Our diocese has over three hundred churches, each with its own character and all with their own stories to tell. Here are a few examples which you may like to sample:
Right out on the cliffs, five miles or so south of Pembroke, and a mile beyond the village of Bosherston, there is one of the most picturesque little 6th century hermit’s chapels in Britain.
It is named after the hermit and saint who lived there many centuries ago, St Govan. Naturally, after such a long time, what we know of him is encrusted with legend, and it is no longer possible now to distinguish simple fact from pious embroidery, even if we wanted to.
In stark contrast to St Govan’s, the parish church in the seaport town of Fishguard, on the north Pembrokeshire coast, is a thriving, bustling place at the heart of the community.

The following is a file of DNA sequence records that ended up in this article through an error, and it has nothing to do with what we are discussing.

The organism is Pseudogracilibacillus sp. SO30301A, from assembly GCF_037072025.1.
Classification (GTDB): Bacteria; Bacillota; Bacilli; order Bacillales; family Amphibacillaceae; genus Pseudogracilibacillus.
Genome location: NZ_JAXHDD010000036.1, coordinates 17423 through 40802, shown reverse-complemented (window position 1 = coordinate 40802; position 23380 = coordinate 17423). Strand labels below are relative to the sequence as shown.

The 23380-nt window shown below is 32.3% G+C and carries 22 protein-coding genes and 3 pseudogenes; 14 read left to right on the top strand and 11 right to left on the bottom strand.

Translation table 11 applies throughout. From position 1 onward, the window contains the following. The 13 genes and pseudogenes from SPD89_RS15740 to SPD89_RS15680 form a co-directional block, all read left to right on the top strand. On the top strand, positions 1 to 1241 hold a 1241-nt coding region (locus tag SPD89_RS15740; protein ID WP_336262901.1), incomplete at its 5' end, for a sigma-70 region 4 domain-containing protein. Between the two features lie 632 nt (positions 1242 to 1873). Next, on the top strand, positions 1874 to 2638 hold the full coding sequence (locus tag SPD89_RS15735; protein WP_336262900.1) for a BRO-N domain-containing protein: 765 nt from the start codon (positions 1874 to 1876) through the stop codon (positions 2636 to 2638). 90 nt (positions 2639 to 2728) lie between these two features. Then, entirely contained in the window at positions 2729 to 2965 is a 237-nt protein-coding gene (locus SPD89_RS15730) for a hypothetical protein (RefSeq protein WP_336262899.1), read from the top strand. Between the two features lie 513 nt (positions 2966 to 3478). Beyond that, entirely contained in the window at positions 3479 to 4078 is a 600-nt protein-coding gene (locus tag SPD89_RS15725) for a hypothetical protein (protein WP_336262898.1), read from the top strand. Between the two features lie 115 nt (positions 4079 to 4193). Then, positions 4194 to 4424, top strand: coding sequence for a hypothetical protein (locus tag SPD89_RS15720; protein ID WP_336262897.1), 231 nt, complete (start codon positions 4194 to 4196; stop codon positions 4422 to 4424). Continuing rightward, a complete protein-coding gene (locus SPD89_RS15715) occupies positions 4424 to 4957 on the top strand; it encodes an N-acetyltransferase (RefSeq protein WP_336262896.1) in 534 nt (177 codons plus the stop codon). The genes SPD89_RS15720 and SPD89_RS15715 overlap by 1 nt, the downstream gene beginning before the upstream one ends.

This ancient church on the slopes of Mynydd Llanfihangel Rhos Y Corn has settled into a small hollow and is surrounded by beautiful scenery. Its simplicity reflects the open wildness of the mountain on the slopes of which it stands. This is an ancient place of pilgrimage and continues today with many coming to experience the peace.
Eglwys Llanwenog has been described as “a secluded treasure-house” but its massive tower and white-washed walls make it a landmark clearly seen from a distance, whether approaching from Llanybydder (B4337) or on the main Cardigan road (A475) from Lampeter through Llanwnnen and Drefach . From either direction there is a clear signpost off to your left into the tiny hamlet after which this huge parish is named.